So I rejoiced when I heard that there are people far lazier than me who invented a vacuuming robot.
The Roomba from iRobot is a small robot that will travel the length and breadth of your apartment, happily vacuuming its way around furniture and other debris thrown on your floor. It's smart enough to navigate obstacles, and it'll cover all open floor, in a circuitous way. Looking at it go, I'm often reminded of the A* algorithm, used by game makers to allow AI characters to navigate a maze.
Roomba travels to the living room
The Roomba operates on its own: click the big "Clean" button, and it's good for 2.5 hours. When it finishes covering the apartment, or if it runs out of battery while running, it will go back to its nest to recharge.
Roomba returns home to recharge
You can either activate the Roomba manually, or program a schedule. If you're too lazy to bend and click the button, it even has a remote (I didn't even bother unpacking it - there's a limit to my laziness ).
The Roomba is smart enough to navigate around obstacles and avoid stairs (so if you want it to clean a multi-level house, you have to carry it to the next level, or get one Roomba per floor ). To prevent it from entering certain areas, you can set "virtual barriers" - a small device emitting infrared beams that create a "no-go" zone for the robot. I have 3 of those and I never needed them so far.
One story I do have to share: one day, I ordered my Roomba to clean the house before leaving for work. When I came back, it wasn't at its nest. I looked around the house, and then started crawling under every bed and table - and couldn't find it. I stared thinking "why would anyone break in, steal the Roomba and leave the rest of my stuff alone?". I then went to the last room in the house, the bathroom. The door was closed (and one trick the Roomba can't perform is reach for the handle to let itself in ). Just as I was about to leave, I saw the Roomba under the bathroom carpet, which was thrown in the corner. Apparently, I forgot to close the bathroom door. The Roomba wandered in, and hit the door from the inside, closing it. It then spent its battery banging around the bathroom, trying to get out and back to its nest. Finally, it crawled under the carpet and "died" . Luckily, all it needed was a recharge. And now, I close the bathroom door prior to leaving the house .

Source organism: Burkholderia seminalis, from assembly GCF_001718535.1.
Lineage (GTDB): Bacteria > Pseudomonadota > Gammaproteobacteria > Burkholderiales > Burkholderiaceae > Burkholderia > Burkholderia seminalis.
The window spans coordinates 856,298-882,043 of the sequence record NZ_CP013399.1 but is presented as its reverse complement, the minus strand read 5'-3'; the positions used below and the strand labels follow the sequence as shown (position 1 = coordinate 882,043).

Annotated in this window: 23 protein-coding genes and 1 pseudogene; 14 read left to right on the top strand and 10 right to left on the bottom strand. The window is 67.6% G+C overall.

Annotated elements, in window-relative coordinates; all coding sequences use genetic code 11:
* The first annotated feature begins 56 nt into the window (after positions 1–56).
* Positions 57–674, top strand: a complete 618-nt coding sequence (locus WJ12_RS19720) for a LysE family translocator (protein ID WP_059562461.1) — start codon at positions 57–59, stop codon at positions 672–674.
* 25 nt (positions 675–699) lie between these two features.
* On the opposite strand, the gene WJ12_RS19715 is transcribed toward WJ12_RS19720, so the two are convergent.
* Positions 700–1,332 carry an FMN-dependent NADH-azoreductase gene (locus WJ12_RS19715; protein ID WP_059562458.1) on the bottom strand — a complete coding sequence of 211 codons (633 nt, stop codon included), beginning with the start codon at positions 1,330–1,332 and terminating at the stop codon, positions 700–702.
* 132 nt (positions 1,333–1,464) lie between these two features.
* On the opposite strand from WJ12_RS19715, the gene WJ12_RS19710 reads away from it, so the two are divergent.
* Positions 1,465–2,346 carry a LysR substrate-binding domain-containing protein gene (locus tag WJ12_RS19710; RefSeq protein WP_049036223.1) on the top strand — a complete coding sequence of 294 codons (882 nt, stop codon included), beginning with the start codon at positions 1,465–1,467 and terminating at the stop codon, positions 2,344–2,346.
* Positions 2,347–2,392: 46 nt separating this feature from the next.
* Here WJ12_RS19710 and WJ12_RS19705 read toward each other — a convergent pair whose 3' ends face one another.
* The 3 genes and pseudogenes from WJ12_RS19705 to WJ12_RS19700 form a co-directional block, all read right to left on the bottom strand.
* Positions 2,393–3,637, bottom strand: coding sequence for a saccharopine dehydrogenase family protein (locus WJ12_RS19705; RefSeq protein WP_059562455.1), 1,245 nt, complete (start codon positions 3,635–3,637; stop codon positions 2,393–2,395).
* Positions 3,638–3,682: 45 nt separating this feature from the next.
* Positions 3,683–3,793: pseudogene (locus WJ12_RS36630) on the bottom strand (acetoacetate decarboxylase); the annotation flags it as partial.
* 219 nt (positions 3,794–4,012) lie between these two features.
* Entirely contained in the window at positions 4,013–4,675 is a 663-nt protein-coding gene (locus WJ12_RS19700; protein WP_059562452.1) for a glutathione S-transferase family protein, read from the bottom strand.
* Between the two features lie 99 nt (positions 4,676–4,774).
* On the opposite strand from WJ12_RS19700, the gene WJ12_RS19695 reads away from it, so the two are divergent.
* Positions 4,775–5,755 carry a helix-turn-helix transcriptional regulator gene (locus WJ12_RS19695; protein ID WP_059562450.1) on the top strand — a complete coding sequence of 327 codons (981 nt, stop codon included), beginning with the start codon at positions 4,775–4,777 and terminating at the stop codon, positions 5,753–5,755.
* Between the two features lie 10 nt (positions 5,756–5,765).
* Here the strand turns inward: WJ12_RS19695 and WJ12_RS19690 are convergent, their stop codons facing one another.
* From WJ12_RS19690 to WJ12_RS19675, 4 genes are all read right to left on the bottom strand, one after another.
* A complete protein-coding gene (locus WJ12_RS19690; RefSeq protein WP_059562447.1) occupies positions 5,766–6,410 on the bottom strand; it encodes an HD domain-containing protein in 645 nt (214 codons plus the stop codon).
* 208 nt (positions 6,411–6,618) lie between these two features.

The internet is full of proud Roomba users, who anthropomorph their beloved robot, give it names and even dress it up. There is also a community of hackers that add functionality (such as WiFi control and a web cam), allowing for really remote control of the Roomba and turning it into a virtual guard dog.
Pricewise, the Roomba is definitely a commodity. Don't be fooled by the MSRP, no one pays $500 for it. Amazon has all kinds of sales on it. One day, they sold it for $400, the day after they had one of their flash deals and I got the 580 model for $319 + a set of extra brushes and virtual barriers (that costs a $100 on it's own). From time to time, it even features on Woot.com (although they usually sell the older, less reliable models).
But for lazy people like me, the Roomba is a boon. It does what it promises, vacuuming and cleaning the entire house. It has its own personality - having it around is like having a small puppy, sans the noise and mess. And finally, it makes me feel a bit closer to Asimov's futuristic view of humanity and robots. I give it two thumbs up - it's definitely one of my most beloved gadgets.